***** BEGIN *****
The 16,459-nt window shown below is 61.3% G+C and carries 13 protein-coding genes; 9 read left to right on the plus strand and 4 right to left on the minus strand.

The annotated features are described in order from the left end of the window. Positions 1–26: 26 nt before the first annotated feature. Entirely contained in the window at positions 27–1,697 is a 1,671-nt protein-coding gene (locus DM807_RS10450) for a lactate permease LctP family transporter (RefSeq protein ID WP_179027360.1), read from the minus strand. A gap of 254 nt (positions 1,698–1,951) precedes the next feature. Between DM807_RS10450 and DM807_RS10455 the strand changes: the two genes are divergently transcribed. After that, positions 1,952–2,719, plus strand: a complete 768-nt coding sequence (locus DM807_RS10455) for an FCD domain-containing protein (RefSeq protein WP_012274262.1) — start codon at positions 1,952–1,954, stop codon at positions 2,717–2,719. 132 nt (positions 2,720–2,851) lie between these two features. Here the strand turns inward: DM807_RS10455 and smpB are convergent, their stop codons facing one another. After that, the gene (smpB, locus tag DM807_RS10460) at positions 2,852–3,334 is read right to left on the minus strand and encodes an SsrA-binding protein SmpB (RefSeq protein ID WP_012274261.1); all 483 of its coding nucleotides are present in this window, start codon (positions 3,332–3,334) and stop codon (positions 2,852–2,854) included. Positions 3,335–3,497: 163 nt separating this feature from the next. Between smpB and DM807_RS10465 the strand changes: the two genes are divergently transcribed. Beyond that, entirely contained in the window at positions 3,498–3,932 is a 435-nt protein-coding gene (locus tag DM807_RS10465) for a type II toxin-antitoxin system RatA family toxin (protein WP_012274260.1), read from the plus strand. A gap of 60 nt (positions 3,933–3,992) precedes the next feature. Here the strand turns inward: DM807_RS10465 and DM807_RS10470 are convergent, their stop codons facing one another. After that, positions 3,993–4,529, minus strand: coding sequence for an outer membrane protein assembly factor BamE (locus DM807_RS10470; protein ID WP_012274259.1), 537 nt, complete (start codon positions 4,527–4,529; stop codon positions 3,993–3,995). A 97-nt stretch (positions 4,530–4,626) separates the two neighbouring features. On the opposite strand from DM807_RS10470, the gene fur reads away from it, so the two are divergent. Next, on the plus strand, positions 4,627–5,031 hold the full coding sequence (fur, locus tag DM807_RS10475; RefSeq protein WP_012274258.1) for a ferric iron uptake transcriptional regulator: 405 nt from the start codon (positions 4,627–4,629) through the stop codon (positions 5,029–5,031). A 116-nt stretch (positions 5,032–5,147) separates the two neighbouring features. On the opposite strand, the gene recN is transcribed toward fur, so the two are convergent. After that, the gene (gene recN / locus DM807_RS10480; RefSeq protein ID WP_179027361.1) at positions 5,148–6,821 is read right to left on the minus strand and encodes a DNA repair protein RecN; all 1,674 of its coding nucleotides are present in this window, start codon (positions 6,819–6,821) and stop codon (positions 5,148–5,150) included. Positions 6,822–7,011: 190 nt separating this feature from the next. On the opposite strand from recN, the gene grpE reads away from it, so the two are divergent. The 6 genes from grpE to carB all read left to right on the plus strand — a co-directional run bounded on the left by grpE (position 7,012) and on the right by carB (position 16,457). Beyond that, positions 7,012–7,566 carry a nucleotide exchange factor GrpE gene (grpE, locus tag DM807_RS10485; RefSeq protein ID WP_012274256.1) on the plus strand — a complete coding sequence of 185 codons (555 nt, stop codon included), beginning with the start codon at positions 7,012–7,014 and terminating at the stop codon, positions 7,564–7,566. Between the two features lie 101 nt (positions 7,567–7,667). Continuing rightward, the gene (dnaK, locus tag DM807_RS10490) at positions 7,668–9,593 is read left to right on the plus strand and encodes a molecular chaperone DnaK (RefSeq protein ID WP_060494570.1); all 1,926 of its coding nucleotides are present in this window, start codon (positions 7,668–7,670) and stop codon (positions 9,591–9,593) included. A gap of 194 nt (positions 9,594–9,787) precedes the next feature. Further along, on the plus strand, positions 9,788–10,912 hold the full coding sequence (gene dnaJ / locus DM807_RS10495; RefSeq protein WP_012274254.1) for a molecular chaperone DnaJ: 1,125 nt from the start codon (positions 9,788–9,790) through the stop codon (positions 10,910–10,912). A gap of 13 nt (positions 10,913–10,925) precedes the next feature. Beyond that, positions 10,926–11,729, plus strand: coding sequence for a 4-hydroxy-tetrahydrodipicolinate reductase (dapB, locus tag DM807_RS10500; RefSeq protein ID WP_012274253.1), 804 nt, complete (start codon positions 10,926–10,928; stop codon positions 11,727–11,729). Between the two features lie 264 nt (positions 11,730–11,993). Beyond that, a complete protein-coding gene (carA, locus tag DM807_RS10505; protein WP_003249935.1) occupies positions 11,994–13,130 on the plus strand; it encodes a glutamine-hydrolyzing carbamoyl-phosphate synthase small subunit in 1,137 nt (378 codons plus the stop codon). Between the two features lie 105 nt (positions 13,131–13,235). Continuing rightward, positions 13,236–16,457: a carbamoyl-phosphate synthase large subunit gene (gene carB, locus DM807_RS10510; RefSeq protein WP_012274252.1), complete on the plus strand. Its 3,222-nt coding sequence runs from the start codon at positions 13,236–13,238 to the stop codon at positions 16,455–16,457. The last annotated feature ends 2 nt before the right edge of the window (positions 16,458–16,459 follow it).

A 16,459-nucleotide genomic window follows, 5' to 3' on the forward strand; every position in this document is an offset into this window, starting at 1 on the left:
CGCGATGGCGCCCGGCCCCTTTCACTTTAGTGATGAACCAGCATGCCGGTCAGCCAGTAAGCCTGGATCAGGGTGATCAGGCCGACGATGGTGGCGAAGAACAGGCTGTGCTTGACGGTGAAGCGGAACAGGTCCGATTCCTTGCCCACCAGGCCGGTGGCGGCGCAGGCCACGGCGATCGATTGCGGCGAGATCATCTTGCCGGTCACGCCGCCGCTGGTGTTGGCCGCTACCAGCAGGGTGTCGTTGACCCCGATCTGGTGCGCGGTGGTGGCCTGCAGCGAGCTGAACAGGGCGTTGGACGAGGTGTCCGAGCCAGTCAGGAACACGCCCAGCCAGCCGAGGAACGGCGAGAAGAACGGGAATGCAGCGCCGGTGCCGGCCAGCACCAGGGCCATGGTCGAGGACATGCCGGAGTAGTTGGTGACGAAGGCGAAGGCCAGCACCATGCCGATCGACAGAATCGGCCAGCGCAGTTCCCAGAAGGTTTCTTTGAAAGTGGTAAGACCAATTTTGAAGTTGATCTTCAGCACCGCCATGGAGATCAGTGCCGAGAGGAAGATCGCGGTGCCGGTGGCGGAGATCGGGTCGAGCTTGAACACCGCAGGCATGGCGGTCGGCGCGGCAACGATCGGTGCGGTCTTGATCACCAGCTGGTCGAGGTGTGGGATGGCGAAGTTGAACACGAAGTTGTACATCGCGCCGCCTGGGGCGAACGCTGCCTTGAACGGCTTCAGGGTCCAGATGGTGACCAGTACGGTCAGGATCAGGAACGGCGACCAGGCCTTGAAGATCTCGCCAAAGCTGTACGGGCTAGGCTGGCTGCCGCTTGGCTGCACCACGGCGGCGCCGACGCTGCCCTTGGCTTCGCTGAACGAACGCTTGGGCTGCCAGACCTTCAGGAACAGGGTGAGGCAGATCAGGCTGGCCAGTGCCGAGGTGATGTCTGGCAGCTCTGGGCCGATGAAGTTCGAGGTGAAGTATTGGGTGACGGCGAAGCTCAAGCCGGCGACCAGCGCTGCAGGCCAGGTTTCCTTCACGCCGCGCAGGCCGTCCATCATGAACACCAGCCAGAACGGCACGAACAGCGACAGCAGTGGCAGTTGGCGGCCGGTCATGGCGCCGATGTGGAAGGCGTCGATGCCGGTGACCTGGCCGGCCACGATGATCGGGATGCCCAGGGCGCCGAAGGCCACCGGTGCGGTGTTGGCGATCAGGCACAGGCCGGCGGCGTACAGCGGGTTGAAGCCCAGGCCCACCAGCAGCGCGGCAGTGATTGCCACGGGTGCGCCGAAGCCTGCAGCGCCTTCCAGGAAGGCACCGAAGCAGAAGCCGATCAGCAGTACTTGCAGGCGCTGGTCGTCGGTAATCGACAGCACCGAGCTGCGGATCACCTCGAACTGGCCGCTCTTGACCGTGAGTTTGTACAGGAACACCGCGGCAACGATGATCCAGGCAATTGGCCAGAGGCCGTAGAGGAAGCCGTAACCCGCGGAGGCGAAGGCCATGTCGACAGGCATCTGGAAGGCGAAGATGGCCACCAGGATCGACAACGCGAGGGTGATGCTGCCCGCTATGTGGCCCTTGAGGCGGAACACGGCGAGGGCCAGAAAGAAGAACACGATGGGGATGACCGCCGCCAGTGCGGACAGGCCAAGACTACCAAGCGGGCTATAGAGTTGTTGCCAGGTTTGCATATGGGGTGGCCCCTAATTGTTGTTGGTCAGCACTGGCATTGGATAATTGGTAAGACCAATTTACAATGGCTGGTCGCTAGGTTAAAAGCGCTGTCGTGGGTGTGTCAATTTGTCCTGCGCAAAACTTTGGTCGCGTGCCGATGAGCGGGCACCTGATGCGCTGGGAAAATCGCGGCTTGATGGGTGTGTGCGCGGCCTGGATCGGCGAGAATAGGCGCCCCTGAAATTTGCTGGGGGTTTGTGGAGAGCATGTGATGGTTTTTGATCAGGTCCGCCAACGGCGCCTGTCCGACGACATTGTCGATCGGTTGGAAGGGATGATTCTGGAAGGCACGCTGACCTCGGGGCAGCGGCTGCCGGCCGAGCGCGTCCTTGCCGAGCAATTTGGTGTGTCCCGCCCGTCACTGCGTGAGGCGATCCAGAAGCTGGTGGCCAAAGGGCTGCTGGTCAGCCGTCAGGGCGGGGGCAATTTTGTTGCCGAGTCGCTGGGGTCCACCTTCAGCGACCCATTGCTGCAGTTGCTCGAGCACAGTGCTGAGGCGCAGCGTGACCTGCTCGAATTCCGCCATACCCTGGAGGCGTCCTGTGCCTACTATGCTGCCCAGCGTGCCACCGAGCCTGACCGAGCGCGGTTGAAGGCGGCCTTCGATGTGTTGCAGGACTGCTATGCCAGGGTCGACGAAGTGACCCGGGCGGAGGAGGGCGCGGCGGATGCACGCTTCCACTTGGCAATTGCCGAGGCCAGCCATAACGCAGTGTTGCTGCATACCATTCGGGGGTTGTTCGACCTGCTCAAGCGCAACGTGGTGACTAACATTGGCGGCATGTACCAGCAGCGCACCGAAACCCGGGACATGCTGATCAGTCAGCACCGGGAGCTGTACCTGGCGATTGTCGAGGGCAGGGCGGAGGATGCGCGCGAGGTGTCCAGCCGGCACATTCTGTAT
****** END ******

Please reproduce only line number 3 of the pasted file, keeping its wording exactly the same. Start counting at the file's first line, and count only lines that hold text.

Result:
A 16,459-nucleotide genomic window follows, 5' to 3' on the forward strand; every position in this document is an offset into this window, starting at 1 on the left: